For a gun operate signal which arrives after the end of the reference time the Q of the unit 104 will be a one, the reference time will also be a one and if a condition of all zeroes is not present the output of the gate 86 will also be a one. The gate 106 will go to zero, setting the late section flip-flop 110 and forcing the gate 114 to a one, thus putting 0001 on the sum B inputs to the adder 68. Again the output of the adder, inverted at 100 will be presented for entry into the store 50.
Considering another example, if the binary 5 (0101) is again present the sum A input to the adder will be 1010, the sum B will this time be 0001, thus giving 1011 at the output. After inversion by the inverters 100 the store input will be 0100 or 4 so that one has been subtracted.
It will thus be seen that a gun operate signal which arrives when the reference time is low will have no affect, the sum B lines will therefore be at zeroes and information from the store will pass unchanged for re-entry on the next load command.
The condition of maximum (1111) or minimum (0000) detected by 80 or 86 disables any further entries on the sum B lines and the stored value will recirculate unchanged. This condition will be indicated by a steady illuminated state of the diode connected to 82. The setting of either of the flip-flops 110 and 112 is also indicated by the same diode but the latter's action in this case will be intermittent.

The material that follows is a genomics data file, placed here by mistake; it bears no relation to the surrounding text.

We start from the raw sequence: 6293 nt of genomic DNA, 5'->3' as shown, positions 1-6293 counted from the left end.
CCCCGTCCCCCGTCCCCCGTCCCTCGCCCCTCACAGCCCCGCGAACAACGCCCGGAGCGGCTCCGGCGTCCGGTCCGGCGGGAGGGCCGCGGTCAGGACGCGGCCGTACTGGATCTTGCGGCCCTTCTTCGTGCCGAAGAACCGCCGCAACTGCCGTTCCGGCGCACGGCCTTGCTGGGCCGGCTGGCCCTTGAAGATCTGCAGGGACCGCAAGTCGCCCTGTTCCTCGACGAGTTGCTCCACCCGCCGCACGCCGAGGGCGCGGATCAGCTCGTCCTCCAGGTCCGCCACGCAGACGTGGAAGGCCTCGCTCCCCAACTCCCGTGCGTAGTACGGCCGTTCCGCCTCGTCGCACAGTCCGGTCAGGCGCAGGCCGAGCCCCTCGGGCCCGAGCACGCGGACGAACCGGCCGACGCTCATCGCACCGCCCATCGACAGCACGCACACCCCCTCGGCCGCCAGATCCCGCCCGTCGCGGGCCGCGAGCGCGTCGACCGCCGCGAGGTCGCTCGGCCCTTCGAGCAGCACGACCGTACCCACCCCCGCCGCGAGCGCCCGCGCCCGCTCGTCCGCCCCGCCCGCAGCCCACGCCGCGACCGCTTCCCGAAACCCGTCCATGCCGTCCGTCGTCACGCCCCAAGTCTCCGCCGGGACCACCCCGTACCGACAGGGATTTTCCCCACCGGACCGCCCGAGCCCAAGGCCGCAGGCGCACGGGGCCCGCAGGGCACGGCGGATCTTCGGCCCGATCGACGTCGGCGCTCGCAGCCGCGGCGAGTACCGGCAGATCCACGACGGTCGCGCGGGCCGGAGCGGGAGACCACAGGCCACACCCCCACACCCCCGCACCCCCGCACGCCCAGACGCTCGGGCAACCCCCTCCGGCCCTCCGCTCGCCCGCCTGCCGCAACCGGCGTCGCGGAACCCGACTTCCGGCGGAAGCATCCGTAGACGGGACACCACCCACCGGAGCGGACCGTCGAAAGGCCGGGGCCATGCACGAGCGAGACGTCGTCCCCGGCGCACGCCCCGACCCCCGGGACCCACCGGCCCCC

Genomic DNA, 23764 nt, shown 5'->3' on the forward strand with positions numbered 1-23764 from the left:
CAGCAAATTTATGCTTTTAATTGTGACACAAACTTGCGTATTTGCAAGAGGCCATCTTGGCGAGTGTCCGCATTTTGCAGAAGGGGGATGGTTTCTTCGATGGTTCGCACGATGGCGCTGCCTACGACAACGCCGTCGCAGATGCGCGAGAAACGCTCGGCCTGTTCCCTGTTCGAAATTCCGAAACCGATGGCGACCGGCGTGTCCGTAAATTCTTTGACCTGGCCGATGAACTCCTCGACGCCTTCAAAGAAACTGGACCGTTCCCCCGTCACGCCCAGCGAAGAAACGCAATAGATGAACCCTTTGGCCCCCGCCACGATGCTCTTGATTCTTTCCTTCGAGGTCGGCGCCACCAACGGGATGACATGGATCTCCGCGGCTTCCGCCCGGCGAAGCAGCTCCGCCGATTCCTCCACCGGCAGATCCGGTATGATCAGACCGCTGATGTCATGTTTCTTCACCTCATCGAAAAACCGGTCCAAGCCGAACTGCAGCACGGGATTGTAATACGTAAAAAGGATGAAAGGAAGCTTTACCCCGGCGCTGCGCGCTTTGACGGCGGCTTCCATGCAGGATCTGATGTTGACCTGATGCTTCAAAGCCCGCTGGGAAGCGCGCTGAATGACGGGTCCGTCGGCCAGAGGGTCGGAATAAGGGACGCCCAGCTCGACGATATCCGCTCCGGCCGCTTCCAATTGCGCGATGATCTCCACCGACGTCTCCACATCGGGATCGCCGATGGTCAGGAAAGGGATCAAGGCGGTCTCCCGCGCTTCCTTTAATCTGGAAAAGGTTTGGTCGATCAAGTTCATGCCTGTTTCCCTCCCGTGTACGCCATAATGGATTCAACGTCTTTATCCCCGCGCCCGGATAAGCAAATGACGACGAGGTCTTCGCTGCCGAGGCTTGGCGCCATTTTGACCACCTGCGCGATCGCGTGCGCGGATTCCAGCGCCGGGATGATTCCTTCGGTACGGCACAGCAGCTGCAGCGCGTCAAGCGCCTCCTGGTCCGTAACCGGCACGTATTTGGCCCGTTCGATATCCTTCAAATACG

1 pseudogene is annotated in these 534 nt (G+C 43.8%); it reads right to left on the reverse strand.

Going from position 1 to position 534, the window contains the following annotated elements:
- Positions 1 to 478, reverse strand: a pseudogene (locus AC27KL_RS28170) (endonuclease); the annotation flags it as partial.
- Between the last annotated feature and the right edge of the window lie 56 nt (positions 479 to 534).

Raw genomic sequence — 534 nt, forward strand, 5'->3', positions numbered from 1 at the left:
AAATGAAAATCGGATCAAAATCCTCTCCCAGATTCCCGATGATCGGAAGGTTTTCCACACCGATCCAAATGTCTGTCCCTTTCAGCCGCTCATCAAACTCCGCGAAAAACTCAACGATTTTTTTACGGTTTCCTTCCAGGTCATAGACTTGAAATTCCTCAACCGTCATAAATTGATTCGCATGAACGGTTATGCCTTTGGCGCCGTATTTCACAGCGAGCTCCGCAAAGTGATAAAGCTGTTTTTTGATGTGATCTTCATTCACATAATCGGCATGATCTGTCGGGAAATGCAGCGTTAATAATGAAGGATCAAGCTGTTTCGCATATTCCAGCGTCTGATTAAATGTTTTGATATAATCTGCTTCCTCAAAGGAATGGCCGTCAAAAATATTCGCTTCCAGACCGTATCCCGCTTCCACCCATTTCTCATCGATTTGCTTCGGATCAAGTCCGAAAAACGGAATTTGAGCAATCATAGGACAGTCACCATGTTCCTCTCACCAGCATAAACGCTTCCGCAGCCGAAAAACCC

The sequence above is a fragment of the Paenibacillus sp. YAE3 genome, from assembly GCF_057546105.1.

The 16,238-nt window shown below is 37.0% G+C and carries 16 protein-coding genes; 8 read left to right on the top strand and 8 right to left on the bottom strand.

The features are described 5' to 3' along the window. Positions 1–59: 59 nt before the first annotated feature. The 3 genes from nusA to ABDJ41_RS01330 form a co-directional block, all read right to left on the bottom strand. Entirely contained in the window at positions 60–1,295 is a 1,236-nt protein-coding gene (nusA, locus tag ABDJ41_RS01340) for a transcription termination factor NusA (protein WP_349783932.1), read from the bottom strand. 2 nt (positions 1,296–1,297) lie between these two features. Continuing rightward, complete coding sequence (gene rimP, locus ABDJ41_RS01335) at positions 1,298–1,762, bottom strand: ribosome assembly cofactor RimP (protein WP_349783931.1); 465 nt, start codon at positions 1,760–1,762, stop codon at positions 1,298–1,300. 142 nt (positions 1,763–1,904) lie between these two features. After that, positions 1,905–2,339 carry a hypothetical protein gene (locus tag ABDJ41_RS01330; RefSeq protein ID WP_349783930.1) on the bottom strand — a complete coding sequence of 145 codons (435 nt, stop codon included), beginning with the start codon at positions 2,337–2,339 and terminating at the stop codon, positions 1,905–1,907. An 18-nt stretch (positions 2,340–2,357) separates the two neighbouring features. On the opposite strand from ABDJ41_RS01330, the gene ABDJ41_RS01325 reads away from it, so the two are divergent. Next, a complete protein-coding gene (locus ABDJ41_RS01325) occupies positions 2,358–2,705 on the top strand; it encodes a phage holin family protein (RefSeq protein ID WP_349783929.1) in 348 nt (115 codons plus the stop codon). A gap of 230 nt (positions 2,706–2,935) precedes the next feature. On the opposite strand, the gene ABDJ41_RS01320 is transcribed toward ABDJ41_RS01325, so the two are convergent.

In FIG. 6 switches 122 and 124 are shown, which enable L and T pulses to be supplied to decoder 50 and counter 52 when required, for example when setting up. The unit 104 is part of a reference time card which supplies positive and negative time pulses as indicated at 126 and 128.
The system described above is for use when all the guns are to fire simultaneously. It is however possible to arrange for the guns to fire at accurately determined spaced intervals.
In this case each gun circuit could have its own reference times decoded from the same reference time counter 29 and selected by switches and an example of how this could be done is shown in FIG. 7.
The decoder 28 has switches 131, 132, 133 and 134 to select desired reference times W1 to W4 for each gun or group of guns. The switches are shown in FIG. 7 as set to different times but if they were set to the same reference time all the guns would fire simultaneously.